Thursday, August 24, 2006

Chicago Free Press Editorial - Anti-gay season

Chicago Free Press Editorial - Anti-gay season
Copyright by The Chicago Free Press
August 24, 2006

If you’ve ever wondered why anti-gay hate crimes seem to spike around elections, just listen to the rhetoric surrounding gay marriage every time America heads to the polls. With an upcoming election that could radically alter the political landscape from the nation’s state houses to Capitol Hill, voters might reasonably expect a vibrant debate about the direction of the country. But with a little more than two months to go before Election Day, they’re mostly getting the usual dose of negative campaigning and gay-bashing.

Unfortunately, it’s not just political candidates on the homophobic right who are diminishing our humanity. The targets of the far-right’s gay-bashing campaign tactics are hardly providing a vigorous response. Instead, they’re working overtime to convince conservatives that they’re also against same-sex marriage, while at the same time trying to hold on to progressive voters by appearing to be less against it than the opposition.

In many ways, the situation mirrors the communist-baiting of the McCarthy Era. Far too many of those who were targeted by McCarthy’s despicable smear campaigns focused their response on defending their patriotism rather than promoting the American values of free speech and association. Almost absent from the mainstream debate about McCarthyism was the argument that people in a democracy have a right to hold unpopular political beliefs.

Similarly, targets of today’s gay-baiting right wing are so afraid of being personally branded as “anti-family” that they sacrifice the larger issues of social justice involved in the same-sex marriage debate. They trot out their belief that marriage is “between a man and a woman” and, in doing so, further the perception that gays and lesbians are a destructive social force.

Typical is what happened last week in the Florida Republican gubernatorial primary. Candidate Tom Gallagher released an attack ad that, among other things, accused his opponent, attorney general Charlie Crist, of supporting gay unions.

Having been tossed this political hot potato, Crist responded meekly, “I don’t oppose them,” and went on to remind Floridians that he does support a constitutional amendment that would define marriage as a union between a man and a woman.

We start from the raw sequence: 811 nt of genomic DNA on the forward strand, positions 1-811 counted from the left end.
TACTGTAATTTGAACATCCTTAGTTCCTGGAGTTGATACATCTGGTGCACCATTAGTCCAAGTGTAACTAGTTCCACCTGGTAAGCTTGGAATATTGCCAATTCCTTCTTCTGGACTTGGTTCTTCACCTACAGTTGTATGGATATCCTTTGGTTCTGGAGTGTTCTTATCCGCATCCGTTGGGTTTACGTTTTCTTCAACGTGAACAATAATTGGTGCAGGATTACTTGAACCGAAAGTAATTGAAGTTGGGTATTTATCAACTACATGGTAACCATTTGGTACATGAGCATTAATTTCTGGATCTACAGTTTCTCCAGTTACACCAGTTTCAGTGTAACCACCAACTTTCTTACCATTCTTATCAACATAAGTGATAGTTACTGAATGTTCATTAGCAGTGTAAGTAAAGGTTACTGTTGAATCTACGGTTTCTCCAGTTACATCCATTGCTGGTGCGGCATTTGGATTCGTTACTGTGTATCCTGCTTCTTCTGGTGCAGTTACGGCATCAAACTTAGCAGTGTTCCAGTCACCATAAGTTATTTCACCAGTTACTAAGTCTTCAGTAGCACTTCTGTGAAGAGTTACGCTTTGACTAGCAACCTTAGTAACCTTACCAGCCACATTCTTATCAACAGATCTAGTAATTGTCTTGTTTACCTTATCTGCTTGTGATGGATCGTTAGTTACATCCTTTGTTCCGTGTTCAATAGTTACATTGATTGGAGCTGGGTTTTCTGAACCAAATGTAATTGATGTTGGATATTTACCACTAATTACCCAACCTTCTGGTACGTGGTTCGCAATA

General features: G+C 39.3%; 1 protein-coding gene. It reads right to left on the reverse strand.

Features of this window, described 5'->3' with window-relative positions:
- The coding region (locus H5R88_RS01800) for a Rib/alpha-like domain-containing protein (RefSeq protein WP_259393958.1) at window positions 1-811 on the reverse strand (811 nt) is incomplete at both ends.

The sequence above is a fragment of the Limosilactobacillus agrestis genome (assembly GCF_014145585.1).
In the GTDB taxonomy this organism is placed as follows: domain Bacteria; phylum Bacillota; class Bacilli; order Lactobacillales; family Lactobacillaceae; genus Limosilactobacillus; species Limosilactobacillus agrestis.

Candidates who are supposed to be allies of the GLBT community are not above using their opponents’ harsh anti-gay rhetoric against them even while maintaining a “safe” position such as Crist’s.

Colorado’s Democratic gubernatorial candidate last week dredged up a five-month-old radio interview with his opponent’s running mate in which she compared same-sex marriage with bestiality. Democrat Bill Ritter’s campaign manager called Jena Rowland’s remarks “insensitive, close-minded, derogatory and crude.” He said they show “just how far to the right and out-of-touch the (opposition) ticket really is.”

But Ritter does not support same-sex marriage either. “I support the existing state law that defines marriage as being between a man and a woman,” he told a political website.

The worst thing about this political cowardice is that it’s so unnecessary at this political juncture. Right-wingers are wrong in thinking they can use homophobia to detract from the unpopular and costly war in Iraq. The vast majority of voters are not more concerned that the lesbian couple next door might gain access to each other’s pensions than they are about global warming, the crises in education and health care, the sputtering economy and the burgeoning national deficit.

Still, few political candidates are willing to take a gay-supportive stance and the bashing continues.


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